Europeanization at a Crossroads: Accession and Informality in Serbia
Alexander Mesarovich, PhD Candidate in Politics at the University of Edinburgh
While 2020 marks a dramatic year globally in Serbia it will be, in addition to the year of the COVID-19 pandemic, the year that protesters stormed the Parliament (Narodna Skupština) in protest against what was widely perceived as a rigged and one-sided election. How has Serbia, one of the accession front-runners in the Western Balkan region, returned to the politics of the street? Not since the overthrow of the Yugoslav President Slobodan Milošević in 2000 have protesters entered the parliament building in anger.
How has it come to this? Since 2006, since the end of the State Union of Serbia and Montenegro, Serbia has been on a pro-European Union (EU) path with significant steps made towards joining the EU. Within this context, however, less visible processes have been building in the background which finally erupted following the elections of the 21st of June. What do these events reveal about the interaction of the formal processes involved in EU accession and the informal political structures in Serbia?
EU accession is a uniquely transformative process requiring the adoption of norms and practices which may be alien to the political and bureaucratic culture of the candidate state (Bideleux 1999, Ágh 1994). As such, it is a process not of calculated trade-offs or attempted deal making but one of societal and structural learning whereby actors of all political stripes and positions adjust their functioning to be in line with the criteria for EU membership (Radaelli 2002). While Serbia has, officially, met the Copenhagen Criteria and begun the accession process the current situation suggests that democracy in Serbia was not as consolidated as previously assumed.
This is marked by the re-emergence, or perhaps continued dominance of, an informal style of politics which has enabled the dominance of the ruling party and the degradation of democratic institutions. Within the parliament the dominance of the ruling party has allowed them to override the normal rules and procedures which act to check the government’s power. Coalition partners have been co-opted and clientelist parties have been brought within the ever expanding tent of government power. There has been a marked increase in the use of emergency procedures to pass legislation, thereby preventing debate or scrutiny and severely restricting the ability of the legislature to function as an institution. These emergency procedures also deny opposition members time to speak on nationally televised debates as the government fills time with their own amendments to their own bills which are then voted down leaving no time for discussion.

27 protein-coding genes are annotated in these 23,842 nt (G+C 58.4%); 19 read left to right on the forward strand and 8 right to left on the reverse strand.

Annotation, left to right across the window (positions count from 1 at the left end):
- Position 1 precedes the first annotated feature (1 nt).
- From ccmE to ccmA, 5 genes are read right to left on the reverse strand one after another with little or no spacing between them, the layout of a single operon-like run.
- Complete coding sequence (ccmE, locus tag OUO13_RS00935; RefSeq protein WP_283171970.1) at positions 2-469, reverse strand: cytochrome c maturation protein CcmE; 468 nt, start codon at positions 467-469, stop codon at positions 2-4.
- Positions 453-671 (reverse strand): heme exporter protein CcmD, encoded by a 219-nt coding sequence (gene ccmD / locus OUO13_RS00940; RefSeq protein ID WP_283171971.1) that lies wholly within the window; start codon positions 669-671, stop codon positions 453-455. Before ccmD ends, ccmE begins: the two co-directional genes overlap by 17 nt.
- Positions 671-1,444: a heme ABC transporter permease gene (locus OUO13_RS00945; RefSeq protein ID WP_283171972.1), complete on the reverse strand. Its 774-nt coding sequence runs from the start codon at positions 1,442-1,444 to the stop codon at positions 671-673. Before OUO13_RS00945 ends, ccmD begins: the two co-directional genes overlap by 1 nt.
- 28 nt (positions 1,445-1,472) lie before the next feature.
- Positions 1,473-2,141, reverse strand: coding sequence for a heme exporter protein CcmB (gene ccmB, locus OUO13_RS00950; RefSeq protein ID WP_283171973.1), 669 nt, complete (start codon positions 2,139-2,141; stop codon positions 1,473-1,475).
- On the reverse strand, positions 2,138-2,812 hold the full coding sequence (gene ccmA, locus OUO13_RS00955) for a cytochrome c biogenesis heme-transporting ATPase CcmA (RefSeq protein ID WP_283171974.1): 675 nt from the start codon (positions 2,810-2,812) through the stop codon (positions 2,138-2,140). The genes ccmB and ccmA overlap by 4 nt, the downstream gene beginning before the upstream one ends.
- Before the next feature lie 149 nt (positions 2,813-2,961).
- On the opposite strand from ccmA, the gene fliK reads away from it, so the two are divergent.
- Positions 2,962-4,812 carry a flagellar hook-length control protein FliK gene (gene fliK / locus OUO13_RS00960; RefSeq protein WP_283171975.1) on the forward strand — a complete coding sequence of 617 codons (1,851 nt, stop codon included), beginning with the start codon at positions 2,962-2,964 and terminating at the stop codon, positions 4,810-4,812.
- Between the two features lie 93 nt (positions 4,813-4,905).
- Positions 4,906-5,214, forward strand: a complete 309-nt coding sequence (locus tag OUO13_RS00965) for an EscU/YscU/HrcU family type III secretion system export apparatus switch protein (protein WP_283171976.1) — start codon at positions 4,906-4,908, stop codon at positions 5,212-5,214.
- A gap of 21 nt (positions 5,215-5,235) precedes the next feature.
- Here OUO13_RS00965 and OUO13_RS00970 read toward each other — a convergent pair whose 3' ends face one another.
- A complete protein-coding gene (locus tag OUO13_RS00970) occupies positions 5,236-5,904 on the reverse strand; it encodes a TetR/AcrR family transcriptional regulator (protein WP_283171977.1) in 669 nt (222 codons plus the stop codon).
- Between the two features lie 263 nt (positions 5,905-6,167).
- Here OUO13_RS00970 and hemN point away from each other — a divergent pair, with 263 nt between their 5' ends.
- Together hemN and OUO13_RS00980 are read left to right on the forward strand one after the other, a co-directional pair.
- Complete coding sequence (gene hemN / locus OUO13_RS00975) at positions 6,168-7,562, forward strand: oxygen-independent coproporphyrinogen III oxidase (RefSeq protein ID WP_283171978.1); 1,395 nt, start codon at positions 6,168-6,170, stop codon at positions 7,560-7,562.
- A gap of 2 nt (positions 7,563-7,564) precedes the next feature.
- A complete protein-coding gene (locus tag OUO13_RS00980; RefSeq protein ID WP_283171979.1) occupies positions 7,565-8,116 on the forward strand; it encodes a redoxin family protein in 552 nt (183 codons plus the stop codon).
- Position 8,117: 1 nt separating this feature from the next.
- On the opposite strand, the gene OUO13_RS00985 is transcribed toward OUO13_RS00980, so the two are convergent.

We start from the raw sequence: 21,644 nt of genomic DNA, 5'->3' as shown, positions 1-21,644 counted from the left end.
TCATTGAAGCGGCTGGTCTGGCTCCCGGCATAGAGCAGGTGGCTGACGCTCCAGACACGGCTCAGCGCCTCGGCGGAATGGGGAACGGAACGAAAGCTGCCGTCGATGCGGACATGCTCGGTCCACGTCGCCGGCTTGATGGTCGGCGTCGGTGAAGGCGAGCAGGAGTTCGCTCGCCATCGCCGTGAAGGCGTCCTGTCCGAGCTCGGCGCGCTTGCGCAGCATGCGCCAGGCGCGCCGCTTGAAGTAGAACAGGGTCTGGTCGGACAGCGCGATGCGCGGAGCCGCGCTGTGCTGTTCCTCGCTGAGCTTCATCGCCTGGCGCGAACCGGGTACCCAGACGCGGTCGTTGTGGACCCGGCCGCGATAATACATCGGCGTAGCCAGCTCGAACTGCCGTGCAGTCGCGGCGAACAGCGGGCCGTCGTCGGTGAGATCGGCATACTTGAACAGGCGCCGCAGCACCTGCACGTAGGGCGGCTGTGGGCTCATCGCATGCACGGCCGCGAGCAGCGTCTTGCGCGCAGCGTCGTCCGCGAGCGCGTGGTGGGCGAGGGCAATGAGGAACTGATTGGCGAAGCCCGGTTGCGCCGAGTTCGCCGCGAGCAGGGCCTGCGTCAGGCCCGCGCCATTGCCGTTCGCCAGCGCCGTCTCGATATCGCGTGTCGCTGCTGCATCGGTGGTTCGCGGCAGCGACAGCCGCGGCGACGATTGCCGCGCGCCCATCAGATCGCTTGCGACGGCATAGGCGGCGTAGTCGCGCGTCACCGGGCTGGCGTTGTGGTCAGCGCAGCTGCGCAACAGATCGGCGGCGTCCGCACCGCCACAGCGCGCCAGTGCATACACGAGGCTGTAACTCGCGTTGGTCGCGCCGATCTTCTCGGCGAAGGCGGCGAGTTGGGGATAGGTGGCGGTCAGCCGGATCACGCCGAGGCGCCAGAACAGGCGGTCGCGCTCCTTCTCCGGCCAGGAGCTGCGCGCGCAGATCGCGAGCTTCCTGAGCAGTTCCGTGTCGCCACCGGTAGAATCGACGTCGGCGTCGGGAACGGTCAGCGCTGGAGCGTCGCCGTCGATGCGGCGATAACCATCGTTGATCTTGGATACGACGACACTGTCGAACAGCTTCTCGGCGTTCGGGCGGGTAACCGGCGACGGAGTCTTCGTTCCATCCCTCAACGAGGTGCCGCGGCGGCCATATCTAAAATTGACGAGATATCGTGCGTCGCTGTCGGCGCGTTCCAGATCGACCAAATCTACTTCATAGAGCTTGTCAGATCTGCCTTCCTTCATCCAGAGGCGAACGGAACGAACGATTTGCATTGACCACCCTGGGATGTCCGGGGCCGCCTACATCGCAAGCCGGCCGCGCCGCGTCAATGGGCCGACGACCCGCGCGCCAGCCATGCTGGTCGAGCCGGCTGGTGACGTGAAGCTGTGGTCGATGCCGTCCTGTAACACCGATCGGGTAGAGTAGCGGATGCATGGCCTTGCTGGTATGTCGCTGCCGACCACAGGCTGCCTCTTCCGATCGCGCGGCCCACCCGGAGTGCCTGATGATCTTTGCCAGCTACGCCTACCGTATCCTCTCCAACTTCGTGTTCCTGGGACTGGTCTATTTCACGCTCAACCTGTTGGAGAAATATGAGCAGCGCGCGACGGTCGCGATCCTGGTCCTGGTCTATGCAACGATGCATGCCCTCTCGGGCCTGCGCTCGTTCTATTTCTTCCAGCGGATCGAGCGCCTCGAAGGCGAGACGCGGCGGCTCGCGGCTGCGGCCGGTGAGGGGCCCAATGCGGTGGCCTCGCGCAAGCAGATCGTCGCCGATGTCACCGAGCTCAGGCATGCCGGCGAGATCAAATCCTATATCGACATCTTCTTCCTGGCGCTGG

Outside the Skupština the informal connections of the ruling party and party elites has impacted the ability of other parties to function. Media controlled by allies of the ruling party, which includes most television channels and newspapers in the country, is critical, to put it mildly, of the actions of opposition parties, if it covers them at all. Press freedom has declined dramatically in recent years as media concentration has increased. This is coupled with rampant vote buying at the municipal and local level (Bliznakovski, Gjuzelov, and Popovikj 2017). In the face of this, and the assault of a politician by criminals in 2018, the opposition exited parliament and began marching in protest to a rising climate of violence, corruption, and control. These marches, which took place weekly from the 30 November 2018 to 16 March 2020 involved a wide spectrum of political candidates and individuals, all marching in opposition to the practices of the ruling party.